It’s becoming easier and easier to manage almost everything about our lives with our smartphones. A few taps can summon a private driver, food from the nearest restaurant, or a personal assistant willing to perform almost any task. At least one company is trying to apply that same concept to paramours. (Preferably those without fanny packs or clown noses, I assume.)
KeyMe is today introducing a new service meant to offer similar access to locksmiths. The company will now allow its Manhattan-based users to order spare keys for delivery within a few hours, with independent locksmiths creating and delivering the keys based on the digital copies already stored within users’ phones. The feature will originally be available only in Manhattan, but the company intends to bring the feature to Boston and other major cities in the coming months.
The announcement is unlikely to please critics of the service, who argue that storing digital copies of keys on often-stolen devices is foolish at best. Similar concerns have been raised about companies trying to turn our smartphones themselves into keys, leaving the distinct impression that people aren’t comfortable with the idea of using smartphones to access their homes or store information about other things that would also provide access. (I wonder how many have similar qualms about our smartphone’s ability to access our bank accounts, email services, and social networks.)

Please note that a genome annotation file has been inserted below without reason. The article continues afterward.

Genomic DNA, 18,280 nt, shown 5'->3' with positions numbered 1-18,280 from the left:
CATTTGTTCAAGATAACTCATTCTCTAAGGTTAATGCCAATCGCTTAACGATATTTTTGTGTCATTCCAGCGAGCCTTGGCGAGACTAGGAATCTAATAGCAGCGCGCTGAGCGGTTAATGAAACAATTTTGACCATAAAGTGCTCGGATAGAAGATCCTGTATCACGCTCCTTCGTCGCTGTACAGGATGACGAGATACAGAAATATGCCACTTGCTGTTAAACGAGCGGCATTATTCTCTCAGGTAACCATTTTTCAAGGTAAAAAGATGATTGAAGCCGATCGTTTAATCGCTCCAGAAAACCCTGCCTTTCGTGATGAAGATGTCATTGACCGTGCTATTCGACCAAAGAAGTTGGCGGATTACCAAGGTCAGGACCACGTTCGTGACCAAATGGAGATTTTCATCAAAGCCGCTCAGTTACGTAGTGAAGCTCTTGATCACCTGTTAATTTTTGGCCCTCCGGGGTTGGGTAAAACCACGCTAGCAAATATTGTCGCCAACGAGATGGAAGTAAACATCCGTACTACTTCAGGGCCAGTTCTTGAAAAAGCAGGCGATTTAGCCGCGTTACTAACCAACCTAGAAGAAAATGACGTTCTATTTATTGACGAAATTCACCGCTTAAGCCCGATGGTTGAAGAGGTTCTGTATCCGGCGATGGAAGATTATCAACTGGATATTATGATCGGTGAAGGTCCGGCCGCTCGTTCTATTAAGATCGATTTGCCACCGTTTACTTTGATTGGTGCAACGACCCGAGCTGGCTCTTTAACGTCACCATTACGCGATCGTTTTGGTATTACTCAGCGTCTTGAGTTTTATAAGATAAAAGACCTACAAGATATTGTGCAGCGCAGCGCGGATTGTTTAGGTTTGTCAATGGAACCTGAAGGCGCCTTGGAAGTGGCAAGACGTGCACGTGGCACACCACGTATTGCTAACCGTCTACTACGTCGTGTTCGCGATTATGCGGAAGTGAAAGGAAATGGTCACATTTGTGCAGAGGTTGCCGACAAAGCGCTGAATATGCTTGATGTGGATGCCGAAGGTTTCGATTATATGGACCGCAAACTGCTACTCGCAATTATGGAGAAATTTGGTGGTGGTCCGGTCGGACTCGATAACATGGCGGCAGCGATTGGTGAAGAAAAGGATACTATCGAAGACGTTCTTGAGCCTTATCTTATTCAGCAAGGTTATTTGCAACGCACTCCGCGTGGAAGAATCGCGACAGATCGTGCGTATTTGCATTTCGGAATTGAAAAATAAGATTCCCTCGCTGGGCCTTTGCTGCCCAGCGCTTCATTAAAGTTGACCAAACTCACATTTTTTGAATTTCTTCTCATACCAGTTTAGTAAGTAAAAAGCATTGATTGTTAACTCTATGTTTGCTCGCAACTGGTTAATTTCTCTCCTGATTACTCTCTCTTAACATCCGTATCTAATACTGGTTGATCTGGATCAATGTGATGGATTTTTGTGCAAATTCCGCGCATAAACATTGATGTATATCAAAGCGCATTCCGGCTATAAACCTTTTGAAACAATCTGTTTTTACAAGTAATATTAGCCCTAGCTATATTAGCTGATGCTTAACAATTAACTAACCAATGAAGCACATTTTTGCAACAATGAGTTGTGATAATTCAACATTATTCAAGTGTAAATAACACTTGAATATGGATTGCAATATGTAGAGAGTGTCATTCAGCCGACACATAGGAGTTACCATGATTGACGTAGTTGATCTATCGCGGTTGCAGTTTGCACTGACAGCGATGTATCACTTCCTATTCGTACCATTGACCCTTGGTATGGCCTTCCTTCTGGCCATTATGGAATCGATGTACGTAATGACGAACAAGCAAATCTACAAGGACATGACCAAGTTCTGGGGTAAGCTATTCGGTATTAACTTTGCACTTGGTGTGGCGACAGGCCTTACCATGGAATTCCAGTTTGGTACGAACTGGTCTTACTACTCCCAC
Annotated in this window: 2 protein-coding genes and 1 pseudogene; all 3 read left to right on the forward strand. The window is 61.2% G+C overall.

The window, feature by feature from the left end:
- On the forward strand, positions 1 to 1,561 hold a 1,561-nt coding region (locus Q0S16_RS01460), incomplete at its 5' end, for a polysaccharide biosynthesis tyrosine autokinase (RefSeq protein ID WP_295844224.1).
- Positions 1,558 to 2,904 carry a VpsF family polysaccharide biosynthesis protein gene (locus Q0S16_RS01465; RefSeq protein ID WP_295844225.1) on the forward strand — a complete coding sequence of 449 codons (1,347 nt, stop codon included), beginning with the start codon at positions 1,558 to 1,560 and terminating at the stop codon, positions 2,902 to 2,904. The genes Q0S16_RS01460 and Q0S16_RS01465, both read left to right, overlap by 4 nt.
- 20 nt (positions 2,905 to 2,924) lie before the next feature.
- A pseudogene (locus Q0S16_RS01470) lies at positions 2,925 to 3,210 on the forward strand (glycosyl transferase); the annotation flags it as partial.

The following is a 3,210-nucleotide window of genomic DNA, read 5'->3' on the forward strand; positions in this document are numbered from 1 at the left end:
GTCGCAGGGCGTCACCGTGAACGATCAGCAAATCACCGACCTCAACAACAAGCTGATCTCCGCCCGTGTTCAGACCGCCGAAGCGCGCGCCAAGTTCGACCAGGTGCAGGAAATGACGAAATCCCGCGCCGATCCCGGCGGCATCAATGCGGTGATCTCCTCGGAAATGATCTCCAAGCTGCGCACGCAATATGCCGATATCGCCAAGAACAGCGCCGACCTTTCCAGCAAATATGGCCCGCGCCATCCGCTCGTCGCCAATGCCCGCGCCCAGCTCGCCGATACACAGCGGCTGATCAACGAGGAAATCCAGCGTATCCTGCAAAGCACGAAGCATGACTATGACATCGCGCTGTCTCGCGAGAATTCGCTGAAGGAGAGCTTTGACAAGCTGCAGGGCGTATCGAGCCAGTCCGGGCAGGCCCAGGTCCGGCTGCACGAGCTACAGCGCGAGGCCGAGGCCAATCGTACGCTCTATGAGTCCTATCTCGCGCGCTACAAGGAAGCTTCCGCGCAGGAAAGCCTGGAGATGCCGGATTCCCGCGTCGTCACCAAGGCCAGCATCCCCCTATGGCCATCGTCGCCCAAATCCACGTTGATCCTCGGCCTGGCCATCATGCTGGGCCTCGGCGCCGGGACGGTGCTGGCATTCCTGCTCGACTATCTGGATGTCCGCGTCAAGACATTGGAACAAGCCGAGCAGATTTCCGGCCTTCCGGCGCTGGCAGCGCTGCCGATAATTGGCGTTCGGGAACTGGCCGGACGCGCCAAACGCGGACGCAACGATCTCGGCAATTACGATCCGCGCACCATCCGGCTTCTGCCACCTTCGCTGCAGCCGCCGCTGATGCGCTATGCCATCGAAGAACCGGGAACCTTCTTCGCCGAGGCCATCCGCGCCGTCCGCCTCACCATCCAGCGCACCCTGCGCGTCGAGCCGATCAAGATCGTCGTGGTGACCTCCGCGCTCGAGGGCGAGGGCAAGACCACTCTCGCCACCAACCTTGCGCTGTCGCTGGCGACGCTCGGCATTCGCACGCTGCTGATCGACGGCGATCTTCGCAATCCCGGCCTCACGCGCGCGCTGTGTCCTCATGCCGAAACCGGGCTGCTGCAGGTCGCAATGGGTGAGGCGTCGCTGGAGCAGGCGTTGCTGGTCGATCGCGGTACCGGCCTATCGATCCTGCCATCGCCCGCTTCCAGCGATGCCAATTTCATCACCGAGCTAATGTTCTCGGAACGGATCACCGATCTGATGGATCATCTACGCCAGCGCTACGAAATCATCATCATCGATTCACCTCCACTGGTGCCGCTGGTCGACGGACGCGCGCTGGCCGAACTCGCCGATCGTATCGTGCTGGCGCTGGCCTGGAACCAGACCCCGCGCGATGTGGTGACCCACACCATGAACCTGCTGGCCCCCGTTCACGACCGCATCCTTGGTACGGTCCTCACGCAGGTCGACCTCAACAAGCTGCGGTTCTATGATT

“Some people have voiced concerns about security, but the proof is in the pudding,” says KeyMe CEO Greg Marsh. “We have tens of thousands of people who are storing their keys with us now. We’ve just been overwhelmed with positive reception, and now that people who store their keys are starting to use us to help when they’re locked out, it’s become really amazing.”
KeyMe’s users are effectively choosing convenience over security, which often happens with new technologies. It would be harder for third parties to track our locations if we didn’t rely on our smartphones to navigate for us; for thieves to access personal information on our smartphones if much of that information weren’t on there in the first place; and for hackers to access online accounts if we didn’t use the same password for almost everything.
But it’s often easier to choose quick-and-easy access to the things we care about than to choose the more secure option, which is why we do all of those things and might potentially use KeyMe to order a spare key after being locked out of our homes or vehicles. It might be a little risky, but that’s often what it takes to make our smartphones the technological summoners they’ve become.
[Image via The Woodlands Locksmith]